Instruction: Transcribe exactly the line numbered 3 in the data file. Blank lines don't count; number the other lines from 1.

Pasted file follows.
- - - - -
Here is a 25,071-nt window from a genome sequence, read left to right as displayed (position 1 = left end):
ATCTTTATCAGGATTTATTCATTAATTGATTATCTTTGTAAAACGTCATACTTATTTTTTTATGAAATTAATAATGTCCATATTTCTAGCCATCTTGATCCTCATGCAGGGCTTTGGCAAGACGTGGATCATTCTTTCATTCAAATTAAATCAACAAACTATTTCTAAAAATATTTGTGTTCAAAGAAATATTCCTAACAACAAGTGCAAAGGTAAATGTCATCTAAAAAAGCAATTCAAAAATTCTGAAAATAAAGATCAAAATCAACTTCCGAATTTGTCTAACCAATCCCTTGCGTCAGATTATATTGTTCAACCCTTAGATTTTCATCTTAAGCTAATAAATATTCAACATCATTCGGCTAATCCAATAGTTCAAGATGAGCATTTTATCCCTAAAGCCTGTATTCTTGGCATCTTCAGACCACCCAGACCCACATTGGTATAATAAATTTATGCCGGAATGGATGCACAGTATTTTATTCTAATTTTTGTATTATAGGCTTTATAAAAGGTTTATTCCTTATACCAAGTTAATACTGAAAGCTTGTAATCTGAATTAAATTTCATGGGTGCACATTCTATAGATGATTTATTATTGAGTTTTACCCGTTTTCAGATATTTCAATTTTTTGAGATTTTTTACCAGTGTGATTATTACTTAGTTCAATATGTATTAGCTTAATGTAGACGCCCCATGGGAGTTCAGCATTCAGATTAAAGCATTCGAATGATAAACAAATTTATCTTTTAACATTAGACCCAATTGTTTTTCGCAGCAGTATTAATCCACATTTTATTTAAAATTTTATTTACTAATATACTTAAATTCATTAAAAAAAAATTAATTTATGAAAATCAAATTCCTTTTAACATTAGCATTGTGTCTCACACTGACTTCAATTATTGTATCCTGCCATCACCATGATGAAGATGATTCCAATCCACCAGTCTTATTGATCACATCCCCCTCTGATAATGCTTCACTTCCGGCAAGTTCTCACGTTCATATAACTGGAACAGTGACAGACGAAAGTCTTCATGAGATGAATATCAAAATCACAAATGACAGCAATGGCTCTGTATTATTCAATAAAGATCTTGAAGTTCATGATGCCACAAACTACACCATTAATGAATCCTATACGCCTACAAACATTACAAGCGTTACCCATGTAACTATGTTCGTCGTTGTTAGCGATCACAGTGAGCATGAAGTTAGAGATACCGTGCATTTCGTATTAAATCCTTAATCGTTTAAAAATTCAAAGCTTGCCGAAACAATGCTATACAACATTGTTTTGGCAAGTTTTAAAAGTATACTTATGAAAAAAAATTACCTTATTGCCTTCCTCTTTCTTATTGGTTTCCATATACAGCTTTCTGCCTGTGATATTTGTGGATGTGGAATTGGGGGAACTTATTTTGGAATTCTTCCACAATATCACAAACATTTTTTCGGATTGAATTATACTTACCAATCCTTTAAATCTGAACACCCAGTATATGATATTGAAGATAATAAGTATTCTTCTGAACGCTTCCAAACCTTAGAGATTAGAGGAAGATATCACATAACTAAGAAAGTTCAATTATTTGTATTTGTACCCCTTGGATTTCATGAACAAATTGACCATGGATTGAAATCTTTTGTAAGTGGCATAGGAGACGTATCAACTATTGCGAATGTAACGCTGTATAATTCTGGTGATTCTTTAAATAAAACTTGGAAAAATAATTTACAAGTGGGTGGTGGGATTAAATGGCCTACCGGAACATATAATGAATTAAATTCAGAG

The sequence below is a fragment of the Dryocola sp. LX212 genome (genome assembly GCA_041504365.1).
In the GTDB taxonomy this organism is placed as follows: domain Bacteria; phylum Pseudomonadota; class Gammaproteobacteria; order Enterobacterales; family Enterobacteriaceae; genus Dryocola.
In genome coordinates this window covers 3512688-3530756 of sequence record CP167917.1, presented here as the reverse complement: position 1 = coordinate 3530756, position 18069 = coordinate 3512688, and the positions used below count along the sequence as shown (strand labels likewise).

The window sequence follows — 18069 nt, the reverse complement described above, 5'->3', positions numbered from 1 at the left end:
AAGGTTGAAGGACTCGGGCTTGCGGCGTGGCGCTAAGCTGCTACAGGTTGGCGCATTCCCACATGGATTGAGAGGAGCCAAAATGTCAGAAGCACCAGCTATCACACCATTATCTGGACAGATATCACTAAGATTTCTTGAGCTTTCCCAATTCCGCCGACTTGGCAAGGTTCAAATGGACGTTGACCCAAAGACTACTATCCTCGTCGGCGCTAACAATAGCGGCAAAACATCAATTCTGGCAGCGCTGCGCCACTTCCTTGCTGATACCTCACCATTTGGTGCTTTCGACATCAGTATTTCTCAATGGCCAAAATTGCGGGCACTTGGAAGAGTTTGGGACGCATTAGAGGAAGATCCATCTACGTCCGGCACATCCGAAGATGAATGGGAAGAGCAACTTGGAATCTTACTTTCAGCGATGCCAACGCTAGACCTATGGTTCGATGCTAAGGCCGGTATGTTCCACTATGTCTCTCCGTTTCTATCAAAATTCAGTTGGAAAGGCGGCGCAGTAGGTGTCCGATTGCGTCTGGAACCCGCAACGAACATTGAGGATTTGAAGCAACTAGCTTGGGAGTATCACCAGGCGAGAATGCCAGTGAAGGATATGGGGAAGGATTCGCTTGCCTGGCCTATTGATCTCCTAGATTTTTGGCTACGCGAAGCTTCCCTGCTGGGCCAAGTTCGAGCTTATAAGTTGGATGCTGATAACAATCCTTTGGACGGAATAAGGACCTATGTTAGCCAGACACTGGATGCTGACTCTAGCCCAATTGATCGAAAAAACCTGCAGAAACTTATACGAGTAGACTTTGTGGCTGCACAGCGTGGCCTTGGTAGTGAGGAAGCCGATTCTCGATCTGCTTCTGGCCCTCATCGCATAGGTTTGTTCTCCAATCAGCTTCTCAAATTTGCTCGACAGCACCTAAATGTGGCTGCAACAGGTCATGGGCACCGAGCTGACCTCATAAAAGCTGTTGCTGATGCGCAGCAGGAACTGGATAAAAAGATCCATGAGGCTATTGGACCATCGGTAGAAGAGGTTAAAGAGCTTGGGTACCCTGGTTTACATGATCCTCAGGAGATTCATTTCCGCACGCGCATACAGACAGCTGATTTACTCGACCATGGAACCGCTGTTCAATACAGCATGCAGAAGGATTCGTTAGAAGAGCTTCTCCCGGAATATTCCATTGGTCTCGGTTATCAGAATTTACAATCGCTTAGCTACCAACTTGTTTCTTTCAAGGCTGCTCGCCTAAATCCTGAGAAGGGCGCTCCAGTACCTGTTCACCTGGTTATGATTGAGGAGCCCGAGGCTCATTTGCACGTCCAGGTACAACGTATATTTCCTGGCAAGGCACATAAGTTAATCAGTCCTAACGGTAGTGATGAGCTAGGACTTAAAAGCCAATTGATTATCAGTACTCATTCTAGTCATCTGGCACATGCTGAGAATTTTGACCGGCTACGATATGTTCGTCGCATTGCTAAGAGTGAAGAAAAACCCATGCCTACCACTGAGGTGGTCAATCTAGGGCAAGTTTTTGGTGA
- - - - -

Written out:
The sequence below is a fragment of the Dryocola sp. LX212 genome (genome assembly GCA_041504365.1).